These uniformed officials will caveat almost every statement with the phrase, "This is merely Colonel (or General) X's opinion." Because they live in a hierarchical organization that constantly emphasizes civilian control and oversight, many refuse to address topics that are either "above my pay grade" or better asked to "our bosses in suits."

Civilian officials often describe themselves as playing a central role in interagency debates, and happily name drop important senior officials as evidence. While only a few years younger than their military counterparts, they have absorbed the Washington-centric conventional wisdom surrounding most national security topics that tends to frame and limit their perspective. They are also more likely to use definitive and dramatic statements about U.S. foreign policy, like the State Department official who once remarked -- regarding the overseas deployment of nuclear weapons -- "This president would never leave any of America's trusted allies hanging." Essentially, this official anticipated a criticism from the opposing political party, even though it was not an issue I had raised.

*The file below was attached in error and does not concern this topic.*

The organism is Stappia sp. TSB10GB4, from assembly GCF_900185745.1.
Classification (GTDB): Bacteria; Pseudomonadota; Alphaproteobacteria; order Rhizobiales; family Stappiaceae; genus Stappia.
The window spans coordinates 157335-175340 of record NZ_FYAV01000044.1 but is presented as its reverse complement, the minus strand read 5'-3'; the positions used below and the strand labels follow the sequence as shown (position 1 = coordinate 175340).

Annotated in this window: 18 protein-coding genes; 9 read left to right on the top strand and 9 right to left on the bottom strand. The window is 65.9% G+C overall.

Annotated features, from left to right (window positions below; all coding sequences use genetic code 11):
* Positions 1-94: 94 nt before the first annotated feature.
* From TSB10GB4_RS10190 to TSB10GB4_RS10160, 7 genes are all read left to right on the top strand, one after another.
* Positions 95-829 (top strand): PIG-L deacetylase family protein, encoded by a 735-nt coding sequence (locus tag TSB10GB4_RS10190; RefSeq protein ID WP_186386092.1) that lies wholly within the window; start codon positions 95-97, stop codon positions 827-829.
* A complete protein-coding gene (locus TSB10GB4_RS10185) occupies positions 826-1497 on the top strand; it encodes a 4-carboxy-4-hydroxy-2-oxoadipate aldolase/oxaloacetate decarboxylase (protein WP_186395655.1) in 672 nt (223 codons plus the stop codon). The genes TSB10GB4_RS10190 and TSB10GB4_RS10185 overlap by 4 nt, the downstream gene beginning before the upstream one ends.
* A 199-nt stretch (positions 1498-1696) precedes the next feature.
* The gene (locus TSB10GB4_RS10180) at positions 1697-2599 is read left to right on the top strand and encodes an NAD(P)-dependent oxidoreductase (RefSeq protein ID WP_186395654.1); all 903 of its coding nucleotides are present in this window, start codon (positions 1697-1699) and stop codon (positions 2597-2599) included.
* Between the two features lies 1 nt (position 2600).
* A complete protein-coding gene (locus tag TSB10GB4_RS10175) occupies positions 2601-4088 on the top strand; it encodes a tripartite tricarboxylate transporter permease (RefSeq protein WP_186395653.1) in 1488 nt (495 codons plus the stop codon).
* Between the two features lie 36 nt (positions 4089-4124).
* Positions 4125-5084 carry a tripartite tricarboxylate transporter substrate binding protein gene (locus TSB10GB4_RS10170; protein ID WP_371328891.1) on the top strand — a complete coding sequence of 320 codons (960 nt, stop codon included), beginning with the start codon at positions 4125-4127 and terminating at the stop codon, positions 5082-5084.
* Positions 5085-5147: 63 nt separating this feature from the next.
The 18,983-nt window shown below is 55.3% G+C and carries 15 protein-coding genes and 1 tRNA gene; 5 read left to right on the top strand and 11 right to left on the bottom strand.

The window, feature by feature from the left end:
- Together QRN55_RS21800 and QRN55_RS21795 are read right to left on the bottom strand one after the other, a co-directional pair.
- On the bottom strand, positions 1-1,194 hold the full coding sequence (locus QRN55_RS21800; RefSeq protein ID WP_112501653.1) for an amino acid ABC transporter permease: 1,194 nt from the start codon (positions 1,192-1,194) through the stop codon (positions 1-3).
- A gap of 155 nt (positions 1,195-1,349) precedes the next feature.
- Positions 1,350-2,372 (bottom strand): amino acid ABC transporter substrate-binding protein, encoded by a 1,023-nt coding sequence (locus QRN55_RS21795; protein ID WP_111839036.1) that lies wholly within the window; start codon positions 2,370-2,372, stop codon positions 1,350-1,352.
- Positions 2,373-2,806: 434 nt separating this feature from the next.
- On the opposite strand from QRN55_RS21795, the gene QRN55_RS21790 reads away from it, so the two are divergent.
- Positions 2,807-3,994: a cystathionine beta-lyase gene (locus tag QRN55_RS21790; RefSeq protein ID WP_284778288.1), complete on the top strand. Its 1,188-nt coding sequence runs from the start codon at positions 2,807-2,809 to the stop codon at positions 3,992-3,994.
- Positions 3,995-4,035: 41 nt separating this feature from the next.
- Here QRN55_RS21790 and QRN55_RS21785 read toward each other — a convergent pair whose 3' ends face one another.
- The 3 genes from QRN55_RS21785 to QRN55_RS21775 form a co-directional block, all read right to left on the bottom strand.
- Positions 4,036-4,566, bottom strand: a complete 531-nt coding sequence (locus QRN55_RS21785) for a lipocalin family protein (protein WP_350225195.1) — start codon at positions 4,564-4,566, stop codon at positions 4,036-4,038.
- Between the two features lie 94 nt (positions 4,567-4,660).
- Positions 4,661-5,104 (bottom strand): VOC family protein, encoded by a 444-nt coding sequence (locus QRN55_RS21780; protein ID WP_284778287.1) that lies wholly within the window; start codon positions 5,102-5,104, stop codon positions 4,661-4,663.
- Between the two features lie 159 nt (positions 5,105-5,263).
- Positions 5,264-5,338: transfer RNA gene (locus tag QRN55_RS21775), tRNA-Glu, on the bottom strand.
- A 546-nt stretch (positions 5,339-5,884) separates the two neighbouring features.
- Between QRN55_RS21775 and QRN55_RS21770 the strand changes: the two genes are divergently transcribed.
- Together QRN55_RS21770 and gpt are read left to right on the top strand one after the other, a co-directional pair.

Based solely on the impressions of one person (myself), the consequences of the civil-military split on engagement with national security researchers are unclear. It raises important ethical questions in light of some of the revelations and critiques about David Petraeus's relationship with the media and think tanks. Full disclosure: I was able to speak with Gen. Petraeus in February 2010 while he was serving as combatant commander for U.S. Central Command. If he tried to "shape" my opinion of the U.S. military in his area of responsibility, he was not successful. And as I noted in the opening vignette, I had witnessed this phenomenon long before I had any conceivable influence on anything -- not that I do today.

As someone with the enormous privilege to think and write about national security issues, I recognize the absolute necessity of talking to people who actually develop and implement policy. This is often where academics writing for peer-reviewed outlets diverge with researchers writing timely, policy-relevant pieces in a think tank. For the latter, such as myself, there is a fundamental belief that personalities, relationships, and processes influence outcomes. I know for a fact that the willingness and openness of military officials to help me understand national security policies has an impact on how I perceive them. (Please be wary of this shortcoming when reading this column.) And to all the civilian officials in the U.S. government: I am happy to buy you a coffee, if you are willing to talk.